Updated: Mar 1
Dr Kate A. Fitzgerald, Associate Professor of Medicine at the University of Massachusetts, was the recipient of the 2011 Irish Society for Immunology Public Lecture Award presented by Prof Ed Lavelle, President of ISI.
Prof Fitzgerald Public Lecture: “The Offensive Side of Immune Defences”
Over the last decade immunologists have discovered how the immune system senses the presence of an infection. Several families of genes have been identified which recognise foreign substances present on bacteria, viruses, fungi and parasites that are not present on, or in, our own cells. By sensing these foreign molecules the immune system gets started and, if successful, will eliminate the infection from the body.
This response is a very tightly controlled process and must be turned on rapidly and then turned off again as soon as the threat has been eliminated. In some individuals this surveillance system inadvertently recognises molecules from their own bodies and eliminates these molecules, thus causing considerable damage to tissues and organs and contributing to conditions such as arthritis and lupus.
Dr Kate A. Fitzgerald, Associate Professor of Medicine at the University of Massachusetts, was the recipient of the 2011 Irish Society for Immunology Public Lecture Award. A leading researcher in the field of innate immunology and the role it plays in a range of autoimmune diseases, Dr Fitzgerald illustrated what happens when the body’s own defences turn offensive and attack its own cells. This enhanced insight into the reaction of the immune system to infection is significantly influencing our understanding of autoimmune diseases. This lecture, which is aimed at a general audience, was the next in an ongoing series presented by the RDS and The Irish Times, and was held in association with the Irish Society for Immunology.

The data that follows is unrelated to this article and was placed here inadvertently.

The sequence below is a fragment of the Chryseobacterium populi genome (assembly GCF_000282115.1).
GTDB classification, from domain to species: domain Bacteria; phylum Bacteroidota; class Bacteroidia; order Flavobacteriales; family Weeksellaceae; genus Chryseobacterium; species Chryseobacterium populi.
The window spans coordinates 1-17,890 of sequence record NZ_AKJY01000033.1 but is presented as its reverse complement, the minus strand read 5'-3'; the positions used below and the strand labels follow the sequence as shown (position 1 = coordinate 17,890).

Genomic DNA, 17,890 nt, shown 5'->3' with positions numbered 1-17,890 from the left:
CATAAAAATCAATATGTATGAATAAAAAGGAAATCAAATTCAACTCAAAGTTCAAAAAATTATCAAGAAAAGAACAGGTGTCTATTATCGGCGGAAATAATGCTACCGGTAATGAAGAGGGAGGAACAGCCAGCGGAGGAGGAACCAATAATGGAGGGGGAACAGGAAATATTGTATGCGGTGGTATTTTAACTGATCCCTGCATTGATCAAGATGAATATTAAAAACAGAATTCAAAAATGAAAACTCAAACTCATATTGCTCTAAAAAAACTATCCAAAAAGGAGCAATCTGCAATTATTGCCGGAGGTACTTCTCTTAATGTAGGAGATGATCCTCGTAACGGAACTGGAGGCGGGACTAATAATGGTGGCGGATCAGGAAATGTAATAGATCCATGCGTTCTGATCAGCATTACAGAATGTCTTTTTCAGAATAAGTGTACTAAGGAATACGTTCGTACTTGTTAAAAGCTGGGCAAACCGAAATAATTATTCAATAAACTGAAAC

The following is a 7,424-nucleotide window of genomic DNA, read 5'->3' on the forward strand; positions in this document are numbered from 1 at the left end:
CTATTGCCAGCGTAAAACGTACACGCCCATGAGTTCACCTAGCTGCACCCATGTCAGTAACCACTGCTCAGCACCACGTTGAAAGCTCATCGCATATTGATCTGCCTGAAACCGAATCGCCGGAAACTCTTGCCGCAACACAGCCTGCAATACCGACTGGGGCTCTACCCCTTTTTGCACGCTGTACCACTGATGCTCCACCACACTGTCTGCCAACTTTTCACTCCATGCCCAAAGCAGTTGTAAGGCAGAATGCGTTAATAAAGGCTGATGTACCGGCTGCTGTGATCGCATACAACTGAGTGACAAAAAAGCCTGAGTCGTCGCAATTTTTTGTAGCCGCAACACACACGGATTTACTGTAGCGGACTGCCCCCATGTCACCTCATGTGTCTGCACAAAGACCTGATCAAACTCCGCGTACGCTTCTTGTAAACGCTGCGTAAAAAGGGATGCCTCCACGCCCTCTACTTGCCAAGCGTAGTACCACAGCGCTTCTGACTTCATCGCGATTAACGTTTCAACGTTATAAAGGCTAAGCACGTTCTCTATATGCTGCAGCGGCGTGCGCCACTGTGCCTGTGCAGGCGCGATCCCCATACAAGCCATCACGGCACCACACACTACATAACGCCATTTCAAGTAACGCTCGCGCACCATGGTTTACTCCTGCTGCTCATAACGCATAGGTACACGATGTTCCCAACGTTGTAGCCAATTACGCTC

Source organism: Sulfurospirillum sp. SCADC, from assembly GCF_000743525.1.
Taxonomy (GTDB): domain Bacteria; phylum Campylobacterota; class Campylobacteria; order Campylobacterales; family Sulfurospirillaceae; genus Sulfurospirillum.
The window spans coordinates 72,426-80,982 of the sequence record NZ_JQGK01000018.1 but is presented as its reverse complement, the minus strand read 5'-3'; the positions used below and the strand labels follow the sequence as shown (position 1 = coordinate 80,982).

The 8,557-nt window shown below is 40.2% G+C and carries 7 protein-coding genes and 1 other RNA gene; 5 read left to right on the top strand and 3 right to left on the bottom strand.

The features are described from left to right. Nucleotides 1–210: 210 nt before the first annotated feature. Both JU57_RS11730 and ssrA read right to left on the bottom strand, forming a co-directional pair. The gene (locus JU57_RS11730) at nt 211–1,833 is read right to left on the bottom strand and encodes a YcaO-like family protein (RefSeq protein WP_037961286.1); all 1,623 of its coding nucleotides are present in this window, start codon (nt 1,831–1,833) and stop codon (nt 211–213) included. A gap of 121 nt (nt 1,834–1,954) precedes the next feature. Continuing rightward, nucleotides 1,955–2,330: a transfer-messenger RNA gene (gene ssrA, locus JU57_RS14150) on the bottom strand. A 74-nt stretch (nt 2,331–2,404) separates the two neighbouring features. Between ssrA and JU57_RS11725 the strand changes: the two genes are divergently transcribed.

Katherine A Fitzgerald, PhD
Professor of Medicine
Worcester Foundation for Biomedical Research
University of Massachusetts Medical School
Katherine A. Fitzgerald is an Irish-born American molecular biologist and virologist. She is a professor of medicine currently working in the Division of Infectious Disease at the University of Massachusetts Medical School. She is also the director of the Program in Innate Immunity. She is a leader in the field of innate immunity. She conducts research on many aspects of innate immunity such as the molecular basis of pathogen recognition, the innate immunity to malaria, Type I Interferon gene regulation, and the counter regulation of innate immune recognition.
Fitzgerald received her B.Sc. degree in Biochemistry in 1995 from University College Cork. She received her Ph.D. in 1999 from Trinity College Dublin, studying with Luke A. J. O'Neill. In 2011, Fitzgerald was a finalist for the Vilcek Prize for Creative Promise in Biomedical Science. In 2015, she was awarded the Science Foundation Ireland (SFI) St. Patrick’s Day Science Medal, and she is the first woman to win the award. She was awarded the Thomson Reuters Highly Cited Researcher in 2014 and 2015, for being in the top 1% of authors cited in her field. In 2020, she was admitted into the Royal Irish Academy, one of Ireland's most prestigious academic bodies. (Source Wikipedia.)